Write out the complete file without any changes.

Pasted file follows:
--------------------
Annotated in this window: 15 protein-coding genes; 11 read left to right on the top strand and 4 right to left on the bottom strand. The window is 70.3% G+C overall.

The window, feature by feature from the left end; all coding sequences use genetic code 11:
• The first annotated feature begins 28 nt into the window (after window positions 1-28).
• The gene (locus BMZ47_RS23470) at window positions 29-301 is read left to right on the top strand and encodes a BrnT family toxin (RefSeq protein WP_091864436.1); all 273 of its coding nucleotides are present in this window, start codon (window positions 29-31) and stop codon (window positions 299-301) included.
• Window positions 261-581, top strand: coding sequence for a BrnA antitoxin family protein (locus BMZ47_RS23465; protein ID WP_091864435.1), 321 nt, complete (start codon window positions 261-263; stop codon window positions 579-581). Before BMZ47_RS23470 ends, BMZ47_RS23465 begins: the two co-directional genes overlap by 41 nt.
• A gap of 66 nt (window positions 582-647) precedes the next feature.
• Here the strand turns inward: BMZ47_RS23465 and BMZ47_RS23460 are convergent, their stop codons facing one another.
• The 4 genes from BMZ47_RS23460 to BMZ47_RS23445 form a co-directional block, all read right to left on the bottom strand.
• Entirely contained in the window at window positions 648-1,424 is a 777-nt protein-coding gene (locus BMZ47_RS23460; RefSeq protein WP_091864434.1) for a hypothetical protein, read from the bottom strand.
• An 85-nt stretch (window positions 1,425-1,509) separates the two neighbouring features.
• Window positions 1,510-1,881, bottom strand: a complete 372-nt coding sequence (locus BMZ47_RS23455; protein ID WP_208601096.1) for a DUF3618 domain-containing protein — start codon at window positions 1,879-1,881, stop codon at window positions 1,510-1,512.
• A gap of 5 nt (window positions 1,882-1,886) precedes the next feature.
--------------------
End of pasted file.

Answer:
Annotated in this window: 15 protein-coding genes; 11 read left to right on the top strand and 4 right to left on the bottom strand. The window is 70.3% G+C overall.

The window, feature by feature from the left end; all coding sequences use genetic code 11:
• The first annotated feature begins 28 nt into the window (after window positions 1-28).
• The gene (locus BMZ47_RS23470) at window positions 29-301 is read left to right on the top strand and encodes a BrnT family toxin (RefSeq protein WP_091864436.1); all 273 of its coding nucleotides are present in this window, start codon (window positions 29-31) and stop codon (window positions 299-301) included.
• Window positions 261-581, top strand: coding sequence for a BrnA antitoxin family protein (locus BMZ47_RS23465; protein ID WP_091864435.1), 321 nt, complete (start codon window positions 261-263; stop codon window positions 579-581). Before BMZ47_RS23470 ends, BMZ47_RS23465 begins: the two co-directional genes overlap by 41 nt.
• A gap of 66 nt (window positions 582-647) precedes the next feature.
• Here the strand turns inward: BMZ47_RS23465 and BMZ47_RS23460 are convergent, their stop codons facing one another.
• The 4 genes from BMZ47_RS23460 to BMZ47_RS23445 form a co-directional block, all read right to left on the bottom strand.
• Entirely contained in the window at window positions 648-1,424 is a 777-nt protein-coding gene (locus BMZ47_RS23460; RefSeq protein WP_091864434.1) for a hypothetical protein, read from the bottom strand.
• An 85-nt stretch (window positions 1,425-1,509) separates the two neighbouring features.
• Window positions 1,510-1,881, bottom strand: a complete 372-nt coding sequence (locus BMZ47_RS23455; protein ID WP_208601096.1) for a DUF3618 domain-containing protein — start codon at window positions 1,879-1,881, stop codon at window positions 1,510-1,512.
• A gap of 5 nt (window positions 1,882-1,886) precedes the next feature.